But at this stage, the language of law and obedience, which is used in the quotation from Vatican II, begins to appear inadequate because of its external focus. To describe what is meant by being moral or not being moral, words like integrity and authenticity are now more appropriate. If values are internalised and if conviction comes from within, then morality is a matter of being faithful to our inner voice or inner wisdom. This is what is meant by speaking of a person of integrity, one who does not betray deeply held convictions on what is felt to be right because of some temptation of gain or some pressure of the moment.
Likewise, the language of reward and punishment – as when it is said that God rewards the good and punishes the wicked yields to something less extrinsic. If morality comes from within it hardly makes sense to think in terms of an external authority conferring reward or punishment. Instead, reward and punishment are seen as self-bestowed or self-inflicted. This is where we speak of the alternatives of inner peace versus inner disquiet.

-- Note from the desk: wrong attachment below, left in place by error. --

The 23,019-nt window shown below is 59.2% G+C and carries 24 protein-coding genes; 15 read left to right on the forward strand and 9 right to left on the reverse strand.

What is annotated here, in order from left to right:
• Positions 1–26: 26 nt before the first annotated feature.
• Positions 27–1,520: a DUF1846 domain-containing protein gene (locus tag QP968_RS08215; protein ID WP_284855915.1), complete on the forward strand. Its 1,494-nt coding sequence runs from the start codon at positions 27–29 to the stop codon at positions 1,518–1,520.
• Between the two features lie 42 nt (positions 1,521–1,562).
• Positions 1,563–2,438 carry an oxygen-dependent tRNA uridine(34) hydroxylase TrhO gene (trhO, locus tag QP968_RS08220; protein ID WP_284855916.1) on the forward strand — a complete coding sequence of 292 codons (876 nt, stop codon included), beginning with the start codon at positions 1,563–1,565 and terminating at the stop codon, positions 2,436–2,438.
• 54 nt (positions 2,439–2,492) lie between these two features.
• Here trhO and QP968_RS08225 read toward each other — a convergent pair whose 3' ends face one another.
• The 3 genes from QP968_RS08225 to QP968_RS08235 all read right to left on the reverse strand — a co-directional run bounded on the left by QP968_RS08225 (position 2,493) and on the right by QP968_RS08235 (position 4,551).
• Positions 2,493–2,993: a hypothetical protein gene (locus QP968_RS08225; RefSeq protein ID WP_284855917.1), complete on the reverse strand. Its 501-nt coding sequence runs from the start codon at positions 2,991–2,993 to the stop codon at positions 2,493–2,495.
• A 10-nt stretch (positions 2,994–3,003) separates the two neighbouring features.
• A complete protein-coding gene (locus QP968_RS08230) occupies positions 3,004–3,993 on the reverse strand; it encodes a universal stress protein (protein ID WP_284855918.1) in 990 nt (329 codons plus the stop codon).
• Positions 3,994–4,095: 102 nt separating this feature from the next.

The inner peace of a good conscience attends the knowledge that I have been true to my principles. The reward is all the greater if this integrity has been achieved at some price, if it has cost some sacrifice along the way. On the other hand, an inner disquiet accompanies the realisation that I have failed myself by going against what I know to be right. I feel guilty, my conscience is pained. To the conscientious person, no externally imposed punishment could be more painful than this disappointment with self.
Morality as Personal Growth
With this third way of looking at morality we achieve a very valuable expansion of our understanding. What sets it off from the first two ways is that, whereas they focus mainly on our moral behaviour in itself, what we do and what we shun, now the focus is shifted onto ourselves. We move, in other words, from the action being done to the person doing it. Our attention shifts to what is happening the person as a result of the action.